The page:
My great-great aunt, Elspeth Marr, died in 1947. I was only three at the time, but still recall with terror the literary, religious and sex education she handed out to me from her hearth. The sex education was that boys came from the Bass Rock and girls from the May Isle (well known islands off the Scottish east coast, where we lived). Later I was given a more truthful version: ‘Thou camest from a stinking drop’!
So, many years later, when I came to edit Epp’s notebooks and journals, I was not surprised to discover many staggeringly frank entries on everything to avoid conception: ensure that your knicker elastic is good and strong, if the knickers come off, make sure that you have planted a stale fish beneath the floorboards on the man’s side of the bed – this will occupy his mind and take it off intercourse. If in spite of this he sows his seed in you, be up and active on your feet for an hour afterwards, and if the sea is within spitting distance, give yourself a good salt douche.
If on the other hand you are anxious to conceive, she has other remedies, even one for conceiving a girl: give your fertile crescent a good splash of vinegar. (Apparently acid is inimical to male sperms.) When you come to give birth, she has much sage advice. If it’s a boy, don’t cut the umbilical too short, as this will proportionately affect the length of the penis, and a man is best left too long than too short. A long umbilical on a girl, though, will determine the length of her tongue – so if you don’t want a long-tongued gossip in the family, cut her short.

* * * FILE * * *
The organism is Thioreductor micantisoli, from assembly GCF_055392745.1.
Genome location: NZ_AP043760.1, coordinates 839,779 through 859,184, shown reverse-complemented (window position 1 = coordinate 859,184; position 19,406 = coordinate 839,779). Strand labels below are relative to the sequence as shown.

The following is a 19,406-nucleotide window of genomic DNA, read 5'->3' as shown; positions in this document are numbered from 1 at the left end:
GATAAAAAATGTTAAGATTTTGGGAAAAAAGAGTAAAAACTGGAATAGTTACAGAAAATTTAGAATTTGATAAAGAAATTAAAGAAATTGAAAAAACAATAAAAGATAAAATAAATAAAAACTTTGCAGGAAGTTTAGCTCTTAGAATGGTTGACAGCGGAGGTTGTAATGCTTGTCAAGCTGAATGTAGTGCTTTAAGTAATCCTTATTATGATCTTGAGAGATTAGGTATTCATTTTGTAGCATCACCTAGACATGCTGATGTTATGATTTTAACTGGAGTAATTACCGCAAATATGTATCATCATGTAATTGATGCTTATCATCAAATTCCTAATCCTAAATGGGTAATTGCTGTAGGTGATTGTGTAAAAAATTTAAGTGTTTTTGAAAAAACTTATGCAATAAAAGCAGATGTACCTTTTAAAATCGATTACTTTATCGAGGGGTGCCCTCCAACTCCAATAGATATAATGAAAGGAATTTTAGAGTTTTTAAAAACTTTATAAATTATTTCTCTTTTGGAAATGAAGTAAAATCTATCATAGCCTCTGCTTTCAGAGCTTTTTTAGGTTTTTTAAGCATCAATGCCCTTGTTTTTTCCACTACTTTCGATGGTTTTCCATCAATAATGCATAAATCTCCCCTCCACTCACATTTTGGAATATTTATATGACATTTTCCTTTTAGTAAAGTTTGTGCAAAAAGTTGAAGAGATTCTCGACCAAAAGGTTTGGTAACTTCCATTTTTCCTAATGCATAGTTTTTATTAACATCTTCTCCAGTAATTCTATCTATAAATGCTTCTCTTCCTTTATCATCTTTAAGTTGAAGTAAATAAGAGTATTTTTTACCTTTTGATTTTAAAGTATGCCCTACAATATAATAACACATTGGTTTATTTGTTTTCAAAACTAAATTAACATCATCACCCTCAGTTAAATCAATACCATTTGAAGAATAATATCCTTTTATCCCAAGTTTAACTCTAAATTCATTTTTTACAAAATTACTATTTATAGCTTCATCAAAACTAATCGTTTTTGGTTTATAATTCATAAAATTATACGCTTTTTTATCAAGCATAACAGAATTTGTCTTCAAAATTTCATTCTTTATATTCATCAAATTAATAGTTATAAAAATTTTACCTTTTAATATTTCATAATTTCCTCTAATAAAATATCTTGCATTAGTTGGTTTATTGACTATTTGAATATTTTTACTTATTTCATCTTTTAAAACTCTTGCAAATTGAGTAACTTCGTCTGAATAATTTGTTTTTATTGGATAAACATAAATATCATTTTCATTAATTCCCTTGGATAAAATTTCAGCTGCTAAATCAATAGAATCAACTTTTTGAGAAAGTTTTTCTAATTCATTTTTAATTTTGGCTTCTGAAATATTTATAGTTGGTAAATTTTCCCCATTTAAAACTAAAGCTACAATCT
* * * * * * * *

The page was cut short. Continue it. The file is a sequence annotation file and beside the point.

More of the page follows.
My favourite entry is on insomnia. For this she recommends a bath, a glass of brandy, and intercourse. ‘Otherwise try onions. These are marvellous adversaries to insomnia, and onions do not get you pregnant. Do this before bed but not before sexual congress… onions and intercourse do not blend well. With such incompatible bedfellows, do without your onions, and let your man have his oats.’
All this plus hundreds of cures and recipes and remedies were penned by Epp over six decades and headed ‘Notes for a Young Lady’. Whoever that lady was, she had some start in life!
Christopher Rush is the great-great nephew of Elspeth Marr and knew her only two years before her death. He is the author of Aunt Epp’s Guide for Life: Miscellaneous Musings of a Victorian Lady and numerous critically acclaimed works of fiction, poetry and memoir, including Will, a fictional autobiography of Shakespeare. He lives in Fife, Scotland.
IMAGE: Photo of the authors Aunt, Elspeth Marr (Aunt Epp) from his own collection
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